The cold wind persists. At least yesterday there was some warm sunshine to be enjoyed, as long as you could find a sheltered spot. This morning in the cloud cover, I had to don my double jacket, wooly hat and gloves for a walk on the town walls in Berwick upon Tweed. In the front left of the photo, you can see a wrought iron boot scraper, very useful in the days before proper pavements.
I thought it was about time that we had a hashtag for tweets about travel in Great Britain, aka the United Kingdom (UK), so I’ve created the #gbtravel hashtag. If you’re tweeting about travelling in Scotland, England, Wales or Northern Ireland, could you please add the #gbtravel hashtag.
The hashtag should make it easier for anyone interested in travelling in Great Britian to find additional relevant articles, photos and videos to help plan their trip.
We’ve lots of tips for things to do in the UK on Europe a la Carte.
#gbtravel on Twitter
My #gbtravel Pinterest Board
I’ve also got a #gbtravel board on Pinterest.
I read that IHG hotels, which include Holiday Inn and Crown Plaza, will soon start to offer free WiFi to members of their Priority Club. I thought this was a good move, as the £15 a day charge to get online at the Holiday Inn London Bloomsbury was one of the negative issues about my recent stay at the hotel. Elite members will be first to be able to access the free WiFi in July this year. During 2014, free WiFi will be rolled out to all Priority Club members. I decided to register online for the Priority Club so I could get free WiFi on any future stays at IHG hotels.
A couple of weeks after registering for Club (basic) Priority Club membership, I received a mailshot informing me that if I successfully applied for a Priority Club Rewards Visa credti card, I’d be automatically upgraded to Gold Elite Priority Club membership.
The other incentive to take out the credit card was 10,000 Priority Club bonus points, as long you used the card to make a purchase within 90 days from opening the account. That’s supposed to be enough to get a free night’s stay; let’s hope availability is not restricted to out of the way destinations in low season.
As it was such a windy morning, we decided that the most sheltered walk would be to the RNLI station. That walk takes us down Tweedmouth Main Street, past another painting on the Lowry Trail.
Old Buildings (Tweedmouth Main Street) on the Lowry Trail
London has some fantastic art galleries. While the National Gallery and the Tates (Britain and Modern) generally take the plaudits, as well as the Saatchi Collection and White Cube for the modern art fancier, there are plenty of less well-known art galleries in London.
UCL Art Museum different take on what a gallery is all about; it’s an archive of art education, as well as art. Since the Slade was the first art school to admit women, it has a good collection of work by women artists, such as Gwen John, Paula Rego, and Dora Carrington, and also has the neoclassical artist Flaxman’s copy of plaster casts, spectacularly displayed under the dome of the library.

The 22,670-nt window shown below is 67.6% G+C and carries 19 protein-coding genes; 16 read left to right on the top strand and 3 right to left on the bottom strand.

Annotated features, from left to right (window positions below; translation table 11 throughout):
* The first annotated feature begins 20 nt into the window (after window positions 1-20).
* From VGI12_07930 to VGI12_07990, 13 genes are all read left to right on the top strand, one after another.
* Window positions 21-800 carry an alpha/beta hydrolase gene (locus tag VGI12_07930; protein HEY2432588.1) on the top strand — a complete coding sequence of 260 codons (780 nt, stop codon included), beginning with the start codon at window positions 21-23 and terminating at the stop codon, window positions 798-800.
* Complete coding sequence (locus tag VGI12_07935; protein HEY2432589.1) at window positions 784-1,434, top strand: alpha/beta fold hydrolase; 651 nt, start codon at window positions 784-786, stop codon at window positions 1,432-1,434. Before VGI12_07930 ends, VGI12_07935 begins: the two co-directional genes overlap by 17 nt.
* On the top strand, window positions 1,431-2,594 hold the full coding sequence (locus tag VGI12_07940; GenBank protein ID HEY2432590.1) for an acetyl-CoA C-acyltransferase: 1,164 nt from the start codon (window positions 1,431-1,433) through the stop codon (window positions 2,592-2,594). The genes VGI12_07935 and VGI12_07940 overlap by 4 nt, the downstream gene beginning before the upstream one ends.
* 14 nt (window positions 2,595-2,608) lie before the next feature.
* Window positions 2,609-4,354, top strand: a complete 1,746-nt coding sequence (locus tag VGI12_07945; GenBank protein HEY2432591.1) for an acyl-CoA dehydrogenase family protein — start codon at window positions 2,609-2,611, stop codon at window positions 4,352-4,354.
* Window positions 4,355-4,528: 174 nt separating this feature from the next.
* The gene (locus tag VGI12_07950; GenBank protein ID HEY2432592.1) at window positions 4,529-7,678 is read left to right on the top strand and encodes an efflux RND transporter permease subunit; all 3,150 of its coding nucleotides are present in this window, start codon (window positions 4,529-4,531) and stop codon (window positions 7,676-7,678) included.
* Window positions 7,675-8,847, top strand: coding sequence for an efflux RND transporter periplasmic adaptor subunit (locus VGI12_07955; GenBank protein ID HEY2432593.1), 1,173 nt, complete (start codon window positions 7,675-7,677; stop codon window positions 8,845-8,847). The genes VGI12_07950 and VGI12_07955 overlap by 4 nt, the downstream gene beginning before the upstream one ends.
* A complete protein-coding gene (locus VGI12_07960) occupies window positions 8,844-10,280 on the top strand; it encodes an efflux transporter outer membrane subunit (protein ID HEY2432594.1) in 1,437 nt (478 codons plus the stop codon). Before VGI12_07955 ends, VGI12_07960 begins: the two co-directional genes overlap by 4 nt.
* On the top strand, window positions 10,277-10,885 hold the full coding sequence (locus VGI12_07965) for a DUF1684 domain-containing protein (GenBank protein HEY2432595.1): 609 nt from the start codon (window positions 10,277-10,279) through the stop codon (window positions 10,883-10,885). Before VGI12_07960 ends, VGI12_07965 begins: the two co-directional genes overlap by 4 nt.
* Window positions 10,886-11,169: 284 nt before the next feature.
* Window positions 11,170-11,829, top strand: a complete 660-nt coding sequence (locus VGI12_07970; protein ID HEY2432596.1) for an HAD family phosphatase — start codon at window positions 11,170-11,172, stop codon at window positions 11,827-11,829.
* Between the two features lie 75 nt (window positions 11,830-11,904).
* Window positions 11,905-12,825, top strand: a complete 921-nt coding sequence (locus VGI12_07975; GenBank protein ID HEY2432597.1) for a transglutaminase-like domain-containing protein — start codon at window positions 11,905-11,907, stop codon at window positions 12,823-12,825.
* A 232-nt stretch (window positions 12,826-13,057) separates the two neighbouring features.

Portrait of Frederick the Wise at UCL Art Museum by Jisc
The Estorick Collection specialises in modern Italian art – Futurists, Surrealists, even the occasional figurative artist. It’s housed in a Georgian mansion, though the white-walled, bare gallery inside feels quite contemporary.
The Wallace Collection is another not-quite-secret gallery, with an offbeat selection of works including fine French art (Watteau in particular) as well as arms and armour and porcelain, all displayed in a fine mansion that retains much of its original furnishings and atmosphere.
Large drawing room at the Wallace Collection by megoizzy
The cafe on Spital Prom has now opened for the season. The giant 99 ice cream cone sculpture is back in position to tempt passerbys. I reckon that if you bought an ice cream to eat while walkng along the Prom this morning, it would’ve had an additional free topping; the strong south westerly wind was blowing sand up from the beach.
There was plenty of activity on the beach on this morning’s walk along Spittal Prom. The recent strong easterly winds had blown such a huge wall of sand against the base of the Prom, that a major operation was underway to shift this sand. A digger was loading this excess sand onto two tractors, to be dumped further down the beach at the shoreline.
In yet another case of taking years to visit someplace that we’ve passed on many occasions, we finally stopped at Greeenknowe Tower, just outside the village of Gordon in the Scottish Borders. We’re usually on our way home from Melrose when we drive past the Greenknowe Tower and it’s either getting dark or we just want to get home. However, we were doing our usual circuit in the opposite direction, so no excuses not to visit the Tower.
Greenknowe Tower from the road
There are small laybys for parking on both sides of the road and a gravel path up to the Tower. The 16th century four storey tower house is in the care of Historic Scotland, but unattended and free to enter. I was (happily) surprised that you could enter and climb to the top of the the Tower, the spiral steps were a bit slippy with bird droppings and it was dark. Maybe the Health and Safety Inspector hasn’t gotten around to visiting yet.
The gravel path up to Greenknowe Tower